The Beautiful Schizophonic Erotikon – Mac Nguyen
The Beautiful Schizophonic

In a wilfully poetic description sanctifying the laptop as a memory device, Jorge Mantas summarises his computer-generated music as “romantic drone music for modern lovers”. Hailing from the historic Portuguese city of Évora and performing under the moniker of The Beautiful Schizophonic, Mantas provides plenty of supporting evidence for his mission statement on Erotikon, an epic 77 minute recording traipsing vast sonic space that covers an ambitious scope of ambient terrain. Emphasising tonality to generate an eerie minimalist cinematic atmosphere Mantas explores his romantic themes in the drone-washed textured tradition of Lawrence English, Tim Hecker and various other members of the 12k/Room40 family.

Though the sparseness of Erotikon prevents it from dominating the aural senses, leaving the listener to assume a relatively passive role throughout, Mantas does little to signpost the stylistic trajectory of the album.  Seven-minute opener “Furla” is a continuous, single-layered elongated tone that is dark and eerie, in the menacing style of Lynch-Badalamenti circa Twin Peaks, but then it switches to the more hopeful, glittery “Aysha”, with quietly comforting Blade Runner-esque futuristic synthetic tones which are carried and expanded into the subsequent “Bambilány”. Though the pieces alone are very poignantly intoxicating, together there is a slight discordance. Apart from the brief interlude “Musgo”, which consists entirely of sounds of singing birds with erratic interjections from a tuning radio, the field recorded elements are used sparingly and to no real avail. “Blumarine” falls into the category of sonically simulated submergence, done in a computerised manner akin to Loscil that invokes what feels like actual sounds of flowing water and eventually dissolves into something that flirts with sound art arrangement without so much vindicating its ambient context. The distorted speakerphonic vocal sample that pervades “Fornarina”, an otherwise another echoing space-filled ambient number, also feel awkwardly placed and without contributing to a cohesive style of Erotikon as a whole.

“Aliénor d’Aquitaine” is a fourteen-minute saga aspiring to grasp the heavens, layering multiple ambient textures that combine to evolve into drone thickened audio companion to any planetarium, even adding a heavily Stars of the Lid influenced pause-restart to its sonic trajectory. “Alba” is arguably the most complete piece on the album, demonstrating more melodically fluctuant activity and including more timbres, such as the clean taps of a piano, and various interacting layers that breathe into it an almost melodramatic disposition. Epic fourteen-minute closer “Pollen” more or less captures a bright, pleasant summation of the puritanical ambient tonality of the album in a, but fails to add much else to the album.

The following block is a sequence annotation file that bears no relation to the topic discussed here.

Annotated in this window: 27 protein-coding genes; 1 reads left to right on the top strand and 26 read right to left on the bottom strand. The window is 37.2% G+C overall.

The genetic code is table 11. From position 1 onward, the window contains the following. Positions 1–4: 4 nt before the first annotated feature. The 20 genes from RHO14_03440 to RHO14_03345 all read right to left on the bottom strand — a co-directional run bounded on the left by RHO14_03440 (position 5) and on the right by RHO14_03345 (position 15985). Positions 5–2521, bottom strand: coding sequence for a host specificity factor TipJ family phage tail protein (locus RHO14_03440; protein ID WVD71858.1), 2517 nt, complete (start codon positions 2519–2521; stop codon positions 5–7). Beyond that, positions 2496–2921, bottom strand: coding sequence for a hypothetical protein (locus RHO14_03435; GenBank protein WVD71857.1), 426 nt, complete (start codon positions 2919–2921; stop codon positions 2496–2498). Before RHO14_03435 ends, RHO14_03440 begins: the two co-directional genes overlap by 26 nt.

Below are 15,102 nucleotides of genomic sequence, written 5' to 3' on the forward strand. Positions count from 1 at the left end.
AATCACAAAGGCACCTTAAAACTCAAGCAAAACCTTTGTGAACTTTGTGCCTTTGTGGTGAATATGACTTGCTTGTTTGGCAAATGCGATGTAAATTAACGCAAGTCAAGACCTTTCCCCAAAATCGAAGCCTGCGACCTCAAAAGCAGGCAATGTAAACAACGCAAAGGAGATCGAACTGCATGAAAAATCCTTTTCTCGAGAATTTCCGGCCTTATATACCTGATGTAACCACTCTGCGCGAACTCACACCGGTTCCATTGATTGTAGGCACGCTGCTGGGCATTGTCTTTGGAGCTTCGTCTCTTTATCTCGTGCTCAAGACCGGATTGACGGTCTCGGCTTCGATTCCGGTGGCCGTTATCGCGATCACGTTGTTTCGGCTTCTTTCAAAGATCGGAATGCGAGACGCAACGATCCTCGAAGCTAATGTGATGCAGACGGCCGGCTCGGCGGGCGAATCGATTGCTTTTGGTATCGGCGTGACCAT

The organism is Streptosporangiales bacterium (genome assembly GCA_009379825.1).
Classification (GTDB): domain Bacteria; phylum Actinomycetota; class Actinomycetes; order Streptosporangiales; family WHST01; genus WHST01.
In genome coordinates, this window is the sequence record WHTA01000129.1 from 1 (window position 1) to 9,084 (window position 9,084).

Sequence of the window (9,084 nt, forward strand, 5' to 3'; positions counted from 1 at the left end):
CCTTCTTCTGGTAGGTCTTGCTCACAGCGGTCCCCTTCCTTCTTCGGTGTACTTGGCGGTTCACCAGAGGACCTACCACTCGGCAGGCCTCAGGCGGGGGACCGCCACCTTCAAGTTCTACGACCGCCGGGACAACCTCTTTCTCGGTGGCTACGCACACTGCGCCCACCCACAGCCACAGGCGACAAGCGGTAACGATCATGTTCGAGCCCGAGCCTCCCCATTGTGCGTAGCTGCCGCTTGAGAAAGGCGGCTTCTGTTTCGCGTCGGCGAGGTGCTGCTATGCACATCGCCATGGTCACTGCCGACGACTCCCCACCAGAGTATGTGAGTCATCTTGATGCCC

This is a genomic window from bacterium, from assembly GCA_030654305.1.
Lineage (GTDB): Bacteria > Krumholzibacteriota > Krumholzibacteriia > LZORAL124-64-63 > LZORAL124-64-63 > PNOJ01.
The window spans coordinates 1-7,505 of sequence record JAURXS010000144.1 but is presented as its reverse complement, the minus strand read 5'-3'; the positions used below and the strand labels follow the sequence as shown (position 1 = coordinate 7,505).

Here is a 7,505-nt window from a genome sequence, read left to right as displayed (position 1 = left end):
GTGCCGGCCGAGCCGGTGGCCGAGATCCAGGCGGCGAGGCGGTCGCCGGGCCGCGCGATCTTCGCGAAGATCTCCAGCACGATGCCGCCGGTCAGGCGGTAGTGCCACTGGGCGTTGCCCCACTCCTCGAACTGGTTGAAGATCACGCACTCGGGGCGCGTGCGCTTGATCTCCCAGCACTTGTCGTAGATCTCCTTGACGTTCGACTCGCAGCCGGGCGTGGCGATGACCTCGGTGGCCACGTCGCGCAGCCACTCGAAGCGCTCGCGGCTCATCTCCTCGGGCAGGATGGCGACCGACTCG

The minimal nature of ambient music tends to force it into a fairly limited range of expression, causing it to be somewhat difficult to consciously comprehend or absorb. But then again, the majority of the time isn’t the point. Mantas’s own description on his Myspace is somewhat bizarre and fascinating, stating that his music is “future nostalgia created to be forgotten until the right time comes”, which somewhat vindicates its supposed intentional passivity. On the other hand, while seeking to keep things minimal, Erotikon falls short of installing some kind of distinctive angle that manages to separate itself from the obvious stranglehold of Mantas’s influences, which don’t seem to coalesce all that well. His knack for picking out sounds is no doubt inspired and compelling, but not on a greater level transforming.

Notwithstanding its lack of exceptionality, Erotikon is a solid record. Perhaps ‘Schizophonic’ (ignoring its approximate spelling) is an aptly chosen pseudonym that reflects the variety of ambient stylings on the album. At times it feels like Mantas is merely divulging an encyclopaedic knowledge of laptop-driven computerised ambient music. There’s little to fault in the sonic command and quality of production, with everything sounding sensibly unadulterated refined and still retaining the charm of a rough, distorted exterior at the right moments. Once Mantas develops his own sound, it is inevitable that something remarkable will come of it.